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J Emerg Trauma Shock. 2010 Jul-Sep; 3(3): 306.
PMCID: PMC2938521

Traumatic diaphragmatic rupture with delayed gastric incarceration

Sir,

Penetrating thoracoabdominal trauma, like gunshot and stab injury, is associated with a high likelihood of rupture of the diaphragm, which is more common on the left side.[1] Such a diaphragmatic injury is commonly asymptomatic and does not acutely manifest any specific physical findings or radiographic abnormalities. However, diaphragmatic hernias may present later with some delay between trauma and diagnosis.[1,2] Post-traumatic diaphragmatic hernias may be complicated by obstruction, strangulation and perforation of the stomach or intestine within the chest.[3] Multidetector-row computed tomography (CT) (MDCT) enhances the diagnosis of post-traumatic diaphragmatic defects with associated complications.[4] However, penetrating lower chest injuries should be evaluated with laparoscopy or thoracoscopy in order to identify diaphragmatic injuries early and avoid later complications.[5]

We describe a case of delayed herniation of the stomach with incarceration, following penetrating trauma to the left lower chest. A 40-year-old man presented to the emergency department with acute-onset epigastric pain and vomiting from the last 5 days. The patient reported an episode of stab injury on the left side of the lower chest 1 month back, which was managed with intercostal tube thoracostomy. On physical examination, no significant findings were elicited. A nasogastric tube was placed and an urgent X-ray of the chest, including both domes, was performed. The tip of the nasogastric tube within the stomach was displaced superiorly just underneath the apparently elevated left hemidiaphragm; mediastinum was displaced toward the right. MDCT was performed, which showed left pleural effusion with the stomach containing the nasogastric tube within the left hemithorax [Figure 1]. The sagittal and coronal reformations revealed a defect in the left hemidiaphragm posterolaterally, containing a narrow segment of stomach with a greater dilated portion within the chest superior to it [Figure 1]. Thus, the diagnosis of delayed diaphragmatic hernia with incarceration of the stomach was confirmed. An immediate thoracotomy was performed and the stomach repositioned back into the abdomen followed by repair of a 3 cm rent in the left hemidiaphragm.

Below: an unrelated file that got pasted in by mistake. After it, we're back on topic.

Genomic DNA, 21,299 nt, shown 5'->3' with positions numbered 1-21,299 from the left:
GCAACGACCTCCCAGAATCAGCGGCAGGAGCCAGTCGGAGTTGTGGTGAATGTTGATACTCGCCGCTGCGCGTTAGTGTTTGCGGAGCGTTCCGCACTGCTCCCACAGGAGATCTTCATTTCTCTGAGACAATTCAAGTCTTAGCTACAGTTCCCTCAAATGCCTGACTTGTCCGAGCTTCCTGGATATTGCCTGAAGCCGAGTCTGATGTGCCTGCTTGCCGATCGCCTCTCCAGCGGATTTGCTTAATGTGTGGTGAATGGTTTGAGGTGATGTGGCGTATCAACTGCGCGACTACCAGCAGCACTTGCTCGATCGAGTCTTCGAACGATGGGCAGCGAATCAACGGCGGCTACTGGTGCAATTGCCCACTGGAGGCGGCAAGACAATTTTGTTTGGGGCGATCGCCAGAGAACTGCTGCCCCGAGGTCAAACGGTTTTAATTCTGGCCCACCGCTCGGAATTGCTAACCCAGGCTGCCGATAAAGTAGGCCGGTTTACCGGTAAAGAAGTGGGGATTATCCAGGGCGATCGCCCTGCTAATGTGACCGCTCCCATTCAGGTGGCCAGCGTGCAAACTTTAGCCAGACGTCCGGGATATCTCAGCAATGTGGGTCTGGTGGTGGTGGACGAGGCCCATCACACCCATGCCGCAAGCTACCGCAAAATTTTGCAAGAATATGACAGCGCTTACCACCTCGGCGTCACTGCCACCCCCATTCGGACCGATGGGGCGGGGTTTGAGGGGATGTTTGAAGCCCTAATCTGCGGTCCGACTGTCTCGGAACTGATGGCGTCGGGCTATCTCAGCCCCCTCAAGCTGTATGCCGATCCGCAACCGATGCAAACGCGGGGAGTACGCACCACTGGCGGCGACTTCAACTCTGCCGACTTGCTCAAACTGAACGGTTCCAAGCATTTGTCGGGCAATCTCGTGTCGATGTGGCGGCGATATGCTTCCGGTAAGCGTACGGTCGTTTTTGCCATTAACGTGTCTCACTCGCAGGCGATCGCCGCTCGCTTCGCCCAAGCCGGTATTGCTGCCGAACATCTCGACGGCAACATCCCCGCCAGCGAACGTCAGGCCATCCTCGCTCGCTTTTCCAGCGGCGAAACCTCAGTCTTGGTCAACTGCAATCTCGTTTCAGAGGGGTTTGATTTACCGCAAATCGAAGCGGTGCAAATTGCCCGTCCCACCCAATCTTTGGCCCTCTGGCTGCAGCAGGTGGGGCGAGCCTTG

Figure 1
Coronal reformat computed tomographic image showing a defect in the left hemidiaphragm with the stomach containing the nasogastric tube within the defect (upward arrow), with the stomach being dilated superior to it inside the left hemithorax (downward ...

Early diagnosis of the post-traumatic diaphragmatic rupture in penetrating thoracoabdominal trauma is crucial to avoid delayed presentation with hernia and complications.[1,2] This may be accomplished by laparoscopy in patients in whom immediate laparotomy is not indicated at the time of injury.[2,5]

When the early phase is over and the patient presents with upper abdominal pain, a history of recent or remote penetrating thoracoabdominal trauma on the left side should give rise to clinical suspicion of a delayed diaphragmatic hernia complication like incarceration or strangulation of the herniated stomach.[3] Proper radiological examinations will help in diagnosis.[2] Chest X-ray is the initial radiologic investigation, which reveals absence of fundic gas in its normal position, elevation of the hemidiaphragm with its absent sharp outline and coiled nasogastric tube located within the left hemithorax. Oral administration of barium or water-soluble contrast may enhance the detection of bowel within the chest.[2] MDCT is the most appropriate second-line study.[2,4] Multiplanar reformations of high spatial resolution improve the accuracy of CT in demonstrating diaphragmatic defects and hernias. The demonstration of conclusive radiologic findings of collar sign as a constriction of hollow viscus at the diaphragmatic defect and dependent viscera sign as abdominal organs set against posterior ribs enhances the diagnosis of post-traumatic diaphragmatic hernia.[4] The management strategy includes hernia reduction, pleural drainage and repair of the diaphragmatic defect.[3]

REFERENCES

1. Madden MR, Paull DE, Finkelstein JL, Goodwin CW, Marzulli V, Yurt RW, et al. Occult diaphragmatic injury from stab wounds to the lower chest and abdomen. J Trauma. 1989;29:292–8. [PubMed]
2. Dwivedi S, Banode P, Gharde P, Bhatt M, Johrapurkar SR. Treating traumatic injuries of the diaphragm. J Emerg Trauma Shock. 2010;3:173–6. [PMC free article] [PubMed]
3. Abboud B, Tabet G, Bou Jaoude J, Sleilaty G. Gastric incarceration and perforation following posttraumatic diaphragmatic hernia: case report and review of the literature. J Med Liban. 2007;55:104–7. [PubMed]
4. Bergin D, Ennis R, Keogh C, Fenlon HM, Murray JG. The “dependent viscera” sign in CT diagnosis of blunt traumatic diaphragmatic rupture. AJR Am J Roentgenol. 2001;177:1137–40. [PubMed]
5. Powell BS, Magnotti LJ, Schroeppel TJ, Finnell CW, Savage SA, Fischer PE, et al. Diagnostic laparoscopy for the evaluation of occult diaphragmatic injury following penetrating thoracoabdominal trauma. Injury. 2008;39:530–4. [PubMed]

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